The FCC on Thursday proposed a $120 million fine against a Florida man allegedly behind millions of robocalls that used faked numbers. It's the largest fine the agency has ever proposed.
The agency says Adrian Abromovich's "operation apparently made the spoofed calls in order to trick unsuspecting consumers into answering and listening to his advertising messages." Spoofing is when a robocaller fakes the number the call is coming from so the called consumer will pick the phone up. The agency said that the "proposed fine is based on 80,000 spoofed calls that the Commission has verified."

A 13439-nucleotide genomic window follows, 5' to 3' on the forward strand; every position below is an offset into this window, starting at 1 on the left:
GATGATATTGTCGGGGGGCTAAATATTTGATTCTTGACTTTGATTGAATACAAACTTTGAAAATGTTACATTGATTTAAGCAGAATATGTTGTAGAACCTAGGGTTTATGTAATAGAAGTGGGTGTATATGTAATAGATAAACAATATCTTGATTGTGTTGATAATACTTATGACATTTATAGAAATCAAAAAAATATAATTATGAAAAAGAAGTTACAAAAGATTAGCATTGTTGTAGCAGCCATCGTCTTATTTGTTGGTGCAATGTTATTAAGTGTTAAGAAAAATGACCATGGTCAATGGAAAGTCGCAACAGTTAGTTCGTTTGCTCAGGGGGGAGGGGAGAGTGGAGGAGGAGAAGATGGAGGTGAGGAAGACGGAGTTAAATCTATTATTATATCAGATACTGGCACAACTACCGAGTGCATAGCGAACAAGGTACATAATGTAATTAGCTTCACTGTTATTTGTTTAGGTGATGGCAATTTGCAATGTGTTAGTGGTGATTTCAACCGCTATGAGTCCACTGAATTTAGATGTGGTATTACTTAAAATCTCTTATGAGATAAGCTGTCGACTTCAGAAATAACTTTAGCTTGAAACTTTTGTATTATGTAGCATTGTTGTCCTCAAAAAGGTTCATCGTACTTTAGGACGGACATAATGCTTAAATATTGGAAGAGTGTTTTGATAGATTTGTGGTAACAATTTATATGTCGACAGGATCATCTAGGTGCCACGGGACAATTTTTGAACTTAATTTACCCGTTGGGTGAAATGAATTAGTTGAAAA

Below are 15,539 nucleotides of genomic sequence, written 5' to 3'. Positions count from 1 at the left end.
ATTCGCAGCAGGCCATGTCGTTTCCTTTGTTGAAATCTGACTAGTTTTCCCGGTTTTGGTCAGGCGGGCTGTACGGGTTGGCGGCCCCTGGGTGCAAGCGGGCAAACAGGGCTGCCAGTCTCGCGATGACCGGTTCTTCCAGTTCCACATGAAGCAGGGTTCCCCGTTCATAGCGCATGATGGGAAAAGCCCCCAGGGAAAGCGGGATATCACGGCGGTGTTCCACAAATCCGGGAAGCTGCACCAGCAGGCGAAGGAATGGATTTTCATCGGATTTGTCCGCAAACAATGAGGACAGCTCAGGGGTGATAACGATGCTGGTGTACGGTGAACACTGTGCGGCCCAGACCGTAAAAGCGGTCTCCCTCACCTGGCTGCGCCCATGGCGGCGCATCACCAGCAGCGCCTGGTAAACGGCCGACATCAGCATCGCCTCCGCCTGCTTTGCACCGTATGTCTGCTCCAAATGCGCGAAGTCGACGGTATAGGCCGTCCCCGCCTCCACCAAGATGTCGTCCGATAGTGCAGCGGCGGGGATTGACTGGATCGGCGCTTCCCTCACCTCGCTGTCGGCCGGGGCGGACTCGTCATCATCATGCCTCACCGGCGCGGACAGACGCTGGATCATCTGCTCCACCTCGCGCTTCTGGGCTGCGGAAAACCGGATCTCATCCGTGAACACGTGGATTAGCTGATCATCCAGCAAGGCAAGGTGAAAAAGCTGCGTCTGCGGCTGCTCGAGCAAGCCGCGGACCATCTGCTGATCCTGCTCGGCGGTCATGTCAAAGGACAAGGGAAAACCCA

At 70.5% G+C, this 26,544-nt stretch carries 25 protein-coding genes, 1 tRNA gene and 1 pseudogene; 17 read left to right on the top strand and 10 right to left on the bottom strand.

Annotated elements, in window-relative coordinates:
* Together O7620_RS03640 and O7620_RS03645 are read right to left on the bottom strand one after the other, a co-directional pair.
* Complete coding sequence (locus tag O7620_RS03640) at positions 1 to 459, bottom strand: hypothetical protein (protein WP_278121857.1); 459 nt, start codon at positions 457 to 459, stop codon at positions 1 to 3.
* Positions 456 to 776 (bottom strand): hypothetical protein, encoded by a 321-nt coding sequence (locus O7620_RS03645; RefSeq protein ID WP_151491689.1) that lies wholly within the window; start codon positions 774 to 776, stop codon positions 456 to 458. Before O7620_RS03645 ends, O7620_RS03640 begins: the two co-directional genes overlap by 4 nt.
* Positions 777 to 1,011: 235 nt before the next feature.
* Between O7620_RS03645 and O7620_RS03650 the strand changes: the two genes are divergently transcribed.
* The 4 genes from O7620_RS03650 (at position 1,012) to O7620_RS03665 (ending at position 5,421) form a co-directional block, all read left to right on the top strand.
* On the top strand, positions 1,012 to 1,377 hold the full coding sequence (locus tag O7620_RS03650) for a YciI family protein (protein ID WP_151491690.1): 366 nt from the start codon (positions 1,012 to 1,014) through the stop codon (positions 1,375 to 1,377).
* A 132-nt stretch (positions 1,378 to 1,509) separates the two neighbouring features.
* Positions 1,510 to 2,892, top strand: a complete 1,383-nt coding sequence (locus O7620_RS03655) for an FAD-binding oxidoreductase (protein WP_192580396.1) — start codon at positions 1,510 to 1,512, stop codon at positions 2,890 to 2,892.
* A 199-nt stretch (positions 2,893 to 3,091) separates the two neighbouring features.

Why it matters: First, robocalls are annoying. They're a huge concern for consumers who complain to the FCC, which has struggled in the past to tackle the issue. The proposed fine also gives clues to how Chairman Ajit Pai will use the agency's significant enforcement powers.
What's next: The FCC decision on Thursday was to lodge its allegations against Abromovich. Now he has a chance to respond, and then the process proceeds from there. An attempt to reach Abromovich was unsuccessful.